- 4Jul 2, '12 by amoLuciaUsing your critical thinking skills, you need to think this one out. Antibiotics are time-scheduled to provide and maintain a maximum, constant and steady-state of medication for effective infection-fighting therapy. If even one dose is missed (and in this scenario, the ONE daily vanco dose), the vanco peak & trough titre levels (also known as evidence-based rationale) will most likely be sub-therapeutic. Your pt then experiences a negative outcome (sub-therapeutic medication) that could delay his recovery. Medication dosages will then probably have to be adjusted based on altered vanco levels and renal lab values (all of which have been affected by the omitted vanco dose. Also, another negative possibility would have been to jiggle the appt and transport, etc. (Not a good idea!)
Using nsg's rule of thumb of the 1 HOUR window for med admin --- giving an 8am vanco at 9am and running it for 2 hours pushes it to what...11am? And you were starting at 11:30 - 12N ish??? You're talking about a very minimal delay versus omission (with possible negative sequella).
The only issue I see here is that your instructor should've/could've written an order from the NP that would cover the delayed admin OR a nsg entry on the MAR of nsg notes could explain the delayed admin action.
Even with your 2nd post, I don't see your reasoning for "going to your nursing chair" as you say --- you had the oppt'y to have a good discussion with your instructor to clear up any issues FIRST. (Of course unless that was the other student's doing.) You sound like you have enough experience to know to go thru your proper chain of command and you've dealt with problematic med admin in your past. As a student, be careful who you listen to - be an independent, not a follower. This is your discourse for your student colleague (I don't think she's quite a peer).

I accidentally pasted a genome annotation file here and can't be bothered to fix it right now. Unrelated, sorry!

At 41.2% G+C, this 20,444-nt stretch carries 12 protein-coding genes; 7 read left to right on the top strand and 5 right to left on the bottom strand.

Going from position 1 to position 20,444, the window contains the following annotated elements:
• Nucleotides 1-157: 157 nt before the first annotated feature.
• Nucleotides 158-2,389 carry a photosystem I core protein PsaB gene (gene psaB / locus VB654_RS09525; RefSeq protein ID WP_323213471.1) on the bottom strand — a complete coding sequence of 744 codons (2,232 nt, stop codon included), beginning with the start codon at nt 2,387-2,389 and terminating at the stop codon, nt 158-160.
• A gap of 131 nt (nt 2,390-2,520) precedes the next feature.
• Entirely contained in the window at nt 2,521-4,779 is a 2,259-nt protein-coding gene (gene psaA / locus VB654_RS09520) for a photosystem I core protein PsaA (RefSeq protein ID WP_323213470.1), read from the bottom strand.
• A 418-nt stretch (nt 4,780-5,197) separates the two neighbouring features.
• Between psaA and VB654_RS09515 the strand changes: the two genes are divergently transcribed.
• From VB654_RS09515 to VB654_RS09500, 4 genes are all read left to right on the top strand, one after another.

- 3Jul 2, '12 by KelRN215Quote from MiknshaIt's the right time after you reschedule the dose. You have a doctor's order, how else would you know you had to give this medication?Please let me clarify my post before roasting me on an open fire.....I was trying to find information on why it was RIGHT for the nurse to give the med, as this other student (who constantly states she's been an LPN for 3 yrs so she knows more than me) was saying no matter what it was wrong because of the wrong time, no Dr order etc.... I on the other hand have passed medication for 6 yrs and have many many times given medication at unscheduled times due to appointments, meds being late, unavailable etc....I was just looking for verification to back up my argument since she doesn't want to listen to the instructor. I just didn't want to write a book at the onset to explain everything how I should have. Thank you for your input it has been helpful in my argument with her.
Whether this was a daily dose or a q 6hr dose, I would still give it as soon as the patient returned. If it was a q 6hr dose, then you reschedule all subsequent doses to get back to the right schedule. (I.e. give this dose now at 11am, the next dose is moved to 5pm, 11pm then 5am.)